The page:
Dave Hannigan: Everyone believed they were on first name terms with Kobe Bryant

Recent full-colour portrait of 'Black Mamba' have included broad strokes of rape case

Fans gather this week to pay their respects  to Kobe Bryant  in Los Angeles, California. Photograph:   Harry How/Getty Images

Fans gather this week to pay their respects to Kobe Bryant in Los Angeles, California. Photograph: Harry How/Getty Images

 

There’s a thing that American schoolchildren do. And have done for a long time. Whenever they hurl an empty juice box towards the trash can or fire something across the room to a pal, they make as if to be palming off a free throw and shout the word “Kobe”.

Doesn’t matter if they ever picked up a basketball, laced up a pair of his signature Nikes to go on the court or even saw him play a game, they all do it. As a matter of a course. An almost involuntary action. The sports icon as socio-cultural tic.

These kids may not all even grasp its significance yet but, for them, Kobe Bryant’s passing will be their death of Elvis, their JFK, albeit a tragedy uniquely experienced through the 21st century prism of 24-hour news voyeurism and the social media grief grinder.

Decades from now they will recall a January Sunday when a country stopped in its tracks, parents morbidly transfixed by images of smoking wreckage on a mountain in Calabasas, reeling at the news his 13-year-old daughter Gianna was one of the other eight who died in the crash.

The elongated nature of the NBA’s 82-game regular season meant Bryant was on America’s television screens nearly every night for 20 years, and his swashbuckling style and record-breaking scoring feats ensured he was name-checked in umpteen songs by everybody from Kanye West to Kendrick Lamar to Beyonce.

Impacting way beyond the margins of sport, whether they knew him as a sharpshooter or as a brand of shoes (right back to Adidas KB8s all those years ago), here was one of those public figures people believed they were on first name terms with.

That was the case regardless of how individuals felt about him and, as perhaps too few have pointed out this past week, he had always been a divisive figure.

A cocky teenage phenom when he entered the league straight from high school, he became the player many fans loved to hate most, because, among other reasons, he was the one who put the dagger through their own team’s hearts on nights when it mattered most.

In that respect he managed the rarest of feats in sport, living up to the advance hype about being the heir apparent to Michael Jordan as the face of the NBA.

Five titles

Shrugging off the pressure of that billing, the man who led the Los Angeles Lakers to five titles styled himself as “Black Mamba”, a nickname inspired by a deadly assassin from the movie Kill Bill, a moniker designed to capture his ruthlessness and his utter disdain for the naysayers.

Yet in retirement the competitive beast morphed into something much more soft focus, an uber-sports parent, a man of means using a helicopter to circumvent the notorious Los Angeles traffic in order to make sure he could get to as many of his children’s events as possible.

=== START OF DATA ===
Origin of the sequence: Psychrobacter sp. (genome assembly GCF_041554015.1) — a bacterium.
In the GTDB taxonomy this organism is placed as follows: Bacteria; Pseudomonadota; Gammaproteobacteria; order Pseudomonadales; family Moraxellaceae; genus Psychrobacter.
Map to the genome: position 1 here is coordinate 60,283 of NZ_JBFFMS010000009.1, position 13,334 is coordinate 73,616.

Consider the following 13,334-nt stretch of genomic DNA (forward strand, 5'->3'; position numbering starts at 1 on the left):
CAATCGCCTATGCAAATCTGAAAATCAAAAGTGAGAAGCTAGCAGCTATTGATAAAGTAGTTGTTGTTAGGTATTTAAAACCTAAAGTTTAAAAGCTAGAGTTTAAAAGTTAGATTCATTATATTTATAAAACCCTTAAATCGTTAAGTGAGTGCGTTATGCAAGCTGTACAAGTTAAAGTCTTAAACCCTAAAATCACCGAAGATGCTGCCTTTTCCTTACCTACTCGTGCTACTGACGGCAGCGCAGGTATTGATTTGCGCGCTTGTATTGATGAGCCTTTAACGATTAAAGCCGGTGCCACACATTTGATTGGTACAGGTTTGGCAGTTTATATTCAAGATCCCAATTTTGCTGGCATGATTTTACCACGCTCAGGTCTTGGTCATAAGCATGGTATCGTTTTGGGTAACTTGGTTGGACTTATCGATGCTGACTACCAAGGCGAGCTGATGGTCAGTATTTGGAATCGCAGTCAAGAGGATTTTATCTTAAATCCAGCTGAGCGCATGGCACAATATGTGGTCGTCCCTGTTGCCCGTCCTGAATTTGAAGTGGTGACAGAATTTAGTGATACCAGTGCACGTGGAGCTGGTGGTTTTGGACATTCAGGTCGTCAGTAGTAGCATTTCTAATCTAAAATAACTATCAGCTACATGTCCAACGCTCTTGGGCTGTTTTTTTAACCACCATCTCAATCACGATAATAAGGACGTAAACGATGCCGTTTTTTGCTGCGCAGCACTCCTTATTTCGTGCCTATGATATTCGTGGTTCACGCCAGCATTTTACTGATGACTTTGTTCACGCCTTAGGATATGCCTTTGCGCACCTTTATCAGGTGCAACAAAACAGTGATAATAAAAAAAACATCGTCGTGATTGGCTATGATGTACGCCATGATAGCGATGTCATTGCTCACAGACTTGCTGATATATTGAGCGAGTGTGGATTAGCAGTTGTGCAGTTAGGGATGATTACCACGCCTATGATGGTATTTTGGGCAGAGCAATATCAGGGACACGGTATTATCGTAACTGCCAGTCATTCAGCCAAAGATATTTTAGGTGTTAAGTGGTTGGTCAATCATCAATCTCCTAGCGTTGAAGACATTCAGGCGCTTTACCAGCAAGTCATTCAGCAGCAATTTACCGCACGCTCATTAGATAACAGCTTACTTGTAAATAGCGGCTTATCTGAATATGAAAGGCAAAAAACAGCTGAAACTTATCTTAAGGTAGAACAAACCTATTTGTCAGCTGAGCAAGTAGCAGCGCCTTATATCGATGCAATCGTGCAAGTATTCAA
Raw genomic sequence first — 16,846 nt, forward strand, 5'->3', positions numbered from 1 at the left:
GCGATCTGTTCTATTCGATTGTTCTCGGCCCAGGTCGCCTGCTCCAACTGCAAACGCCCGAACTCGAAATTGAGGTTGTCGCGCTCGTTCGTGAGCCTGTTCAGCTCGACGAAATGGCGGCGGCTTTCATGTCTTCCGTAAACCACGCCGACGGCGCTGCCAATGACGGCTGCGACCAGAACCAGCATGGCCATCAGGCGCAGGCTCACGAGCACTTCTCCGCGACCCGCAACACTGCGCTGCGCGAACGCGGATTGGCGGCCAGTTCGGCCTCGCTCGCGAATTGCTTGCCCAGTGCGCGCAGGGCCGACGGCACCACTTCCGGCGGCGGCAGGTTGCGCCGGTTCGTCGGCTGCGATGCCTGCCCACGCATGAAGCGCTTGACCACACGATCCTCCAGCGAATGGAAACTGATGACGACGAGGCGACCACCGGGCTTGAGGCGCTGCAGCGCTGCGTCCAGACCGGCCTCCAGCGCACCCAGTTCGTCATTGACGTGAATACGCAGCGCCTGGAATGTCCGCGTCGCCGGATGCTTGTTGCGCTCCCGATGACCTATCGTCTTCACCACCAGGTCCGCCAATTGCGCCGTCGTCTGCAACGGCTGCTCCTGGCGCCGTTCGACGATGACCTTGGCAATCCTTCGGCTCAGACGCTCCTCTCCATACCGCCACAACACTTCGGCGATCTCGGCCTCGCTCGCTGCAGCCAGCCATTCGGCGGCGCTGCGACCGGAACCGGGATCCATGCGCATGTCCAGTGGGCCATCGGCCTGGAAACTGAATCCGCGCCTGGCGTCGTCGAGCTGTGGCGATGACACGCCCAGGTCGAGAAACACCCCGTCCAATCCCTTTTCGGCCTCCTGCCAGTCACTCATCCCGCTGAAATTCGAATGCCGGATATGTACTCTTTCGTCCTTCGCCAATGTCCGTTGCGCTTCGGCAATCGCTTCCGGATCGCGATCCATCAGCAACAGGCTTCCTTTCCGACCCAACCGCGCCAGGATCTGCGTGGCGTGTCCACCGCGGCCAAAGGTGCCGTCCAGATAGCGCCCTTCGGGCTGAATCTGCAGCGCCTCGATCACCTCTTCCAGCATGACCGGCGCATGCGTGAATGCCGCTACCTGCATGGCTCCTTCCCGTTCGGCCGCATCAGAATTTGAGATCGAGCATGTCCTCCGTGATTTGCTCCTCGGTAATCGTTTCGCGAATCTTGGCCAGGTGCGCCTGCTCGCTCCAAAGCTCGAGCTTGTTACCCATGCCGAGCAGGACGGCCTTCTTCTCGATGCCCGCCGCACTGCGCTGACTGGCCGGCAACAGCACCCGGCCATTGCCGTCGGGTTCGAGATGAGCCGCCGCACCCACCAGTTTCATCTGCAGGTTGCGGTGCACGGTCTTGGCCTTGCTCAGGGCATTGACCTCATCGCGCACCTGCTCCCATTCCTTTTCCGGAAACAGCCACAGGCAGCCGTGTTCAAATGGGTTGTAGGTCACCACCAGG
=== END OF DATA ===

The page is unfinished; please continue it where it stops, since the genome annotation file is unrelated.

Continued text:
An especially devoted father of four girls, he evolved into an unlikely yet sincere champion of women’s sports, always aware of how the power of his celebrity could impact on coverage.

One minute, turning up on the field to support America’s all-conquering soccer team (a childhood spent in Italy gave him a lifelong love of the beautiful game), the next becoming a mentor and friend to Sabrina Ionescu, the University of Oregon point guard reckoned by many to be the best female talent in a generation.

The nature of that remarkable transformation in his second act, as much as the unspeakably horrific circumstances of his death, meant many recoiled at perfectly legitimate attempts by some media to offer a full-colour portrait of his life over the past few days, one that included the broad strokes of a Colorado rape case from 2003. That episode is as much a part of his story as the 81-point game or all those nights when he shot the lights out. It happened. It was real. And it was so incredibly ugly that to ignore it is just plain wrong.

Remember, the “Black Mamba” calling card was something he came up with as he sought to remake his public persona after a case the conduct of which was troubling then and remains troubling now.

Three times his 19-year-old accuser’s name was leaked to the media, as were interview transcripts with police and intimate details about her personal life. The impression was of a small-town district attorney out of his depth trying to prosecute one of the world’s most famous athletes backed by a high-priced legal team commensurate with a man who died with an estimated net worth of $800 million.

Refused to testify

It’s acknowledged the hotel employee refused to testify a week before they were due in court because she lost faith in the prosecution team and had already been so very publicly victim-shamed. Not to mention Bryant settled the civil case out of court for a sum believed to be around $2.5 million. To put that sum in perspective, he bought his wife Vanessa a $4 million ring as a gesture of apology when the story first broke.

All of this is a matter of record, and it is why, long before the events of last weekend, all his subsequent magnificence on the court and self-improvement off it should never have caused so many to want to conveniently forget the disturbing details of what happened. They are part of his legacy. Too.

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